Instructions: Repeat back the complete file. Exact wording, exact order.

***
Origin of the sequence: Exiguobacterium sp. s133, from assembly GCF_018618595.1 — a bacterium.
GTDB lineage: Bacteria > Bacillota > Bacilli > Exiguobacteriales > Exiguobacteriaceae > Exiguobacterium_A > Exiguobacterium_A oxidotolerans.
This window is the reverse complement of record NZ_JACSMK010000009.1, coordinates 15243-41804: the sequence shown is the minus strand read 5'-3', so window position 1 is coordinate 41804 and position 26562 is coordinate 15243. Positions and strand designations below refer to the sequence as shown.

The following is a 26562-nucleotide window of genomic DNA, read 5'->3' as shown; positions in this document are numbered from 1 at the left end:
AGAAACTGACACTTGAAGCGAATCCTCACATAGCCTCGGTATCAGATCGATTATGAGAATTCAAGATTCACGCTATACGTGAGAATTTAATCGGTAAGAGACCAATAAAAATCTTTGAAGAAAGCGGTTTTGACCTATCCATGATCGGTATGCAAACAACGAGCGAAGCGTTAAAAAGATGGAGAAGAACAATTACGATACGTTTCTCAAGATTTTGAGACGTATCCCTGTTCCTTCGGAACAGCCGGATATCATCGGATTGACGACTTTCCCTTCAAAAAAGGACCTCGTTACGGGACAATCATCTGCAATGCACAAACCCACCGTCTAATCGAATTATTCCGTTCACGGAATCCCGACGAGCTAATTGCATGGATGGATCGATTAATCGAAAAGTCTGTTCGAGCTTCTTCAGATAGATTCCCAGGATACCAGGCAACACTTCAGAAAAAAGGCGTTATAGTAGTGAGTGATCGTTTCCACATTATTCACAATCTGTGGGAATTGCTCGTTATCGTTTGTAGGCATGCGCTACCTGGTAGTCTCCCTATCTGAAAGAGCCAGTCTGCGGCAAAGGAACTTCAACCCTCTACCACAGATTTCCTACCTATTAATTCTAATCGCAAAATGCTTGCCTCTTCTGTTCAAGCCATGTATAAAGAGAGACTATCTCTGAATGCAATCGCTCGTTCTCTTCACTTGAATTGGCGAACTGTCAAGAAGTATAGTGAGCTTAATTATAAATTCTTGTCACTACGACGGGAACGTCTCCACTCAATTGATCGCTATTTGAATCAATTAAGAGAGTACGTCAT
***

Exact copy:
Origin of the sequence: Exiguobacterium sp. s133, from assembly GCF_018618595.1 — a bacterium.
GTDB lineage: Bacteria > Bacillota > Bacilli > Exiguobacteriales > Exiguobacteriaceae > Exiguobacterium_A > Exiguobacterium_A oxidotolerans.
This window is the reverse complement of record NZ_JACSMK010000009.1, coordinates 15243-41804: the sequence shown is the minus strand read 5'-3', so window position 1 is coordinate 41804 and position 26562 is coordinate 15243. Positions and strand designations below refer to the sequence as shown.

The following is a 26562-nucleotide window of genomic DNA, read 5'->3' as shown; positions in this document are numbered from 1 at the left end:
AGAAACTGACACTTGAAGCGAATCCTCACATAGCCTCGGTATCAGATCGATTATGAGAATTCAAGATTCACGCTATACGTGAGAATTTAATCGGTAAGAGACCAATAAAAATCTTTGAAGAAAGCGGTTTTGACCTATCCATGATCGGTATGCAAACAACGAGCGAAGCGTTAAAAAGATGGAGAAGAACAATTACGATACGTTTCTCAAGATTTTGAGACGTATCCCTGTTCCTTCGGAACAGCCGGATATCATCGGATTGACGACTTTCCCTTCAAAAAAGGACCTCGTTACGGGACAATCATCTGCAATGCACAAACCCACCGTCTAATCGAATTATTCCGTTCACGGAATCCCGACGAGCTAATTGCATGGATGGATCGATTAATCGAAAAGTCTGTTCGAGCTTCTTCAGATAGATTCCCAGGATACCAGGCAACACTTCAGAAAAAAGGCGTTATAGTAGTGAGTGATCGTTTCCACATTATTCACAATCTGTGGGAATTGCTCGTTATCGTTTGTAGGCATGCGCTACCTGGTAGTCTCCCTATCTGAAAGAGCCAGTCTGCGGCAAAGGAACTTCAACCCTCTACCACAGATTTCCTACCTATTAATTCTAATCGCAAAATGCTTGCCTCTTCTGTTCAAGCCATGTATAAAGAGAGACTATCTCTGAATGCAATCGCTCGTTCTCTTCACTTGAATTGGCGAACTGTCAAGAAGTATAGTGAGCTTAATTATAAATTCTTGTCACTACGACGGGAACGTCTCCACTCAATTGATCGCTATTTGAATCAATTAAGAGAGTACGTCAT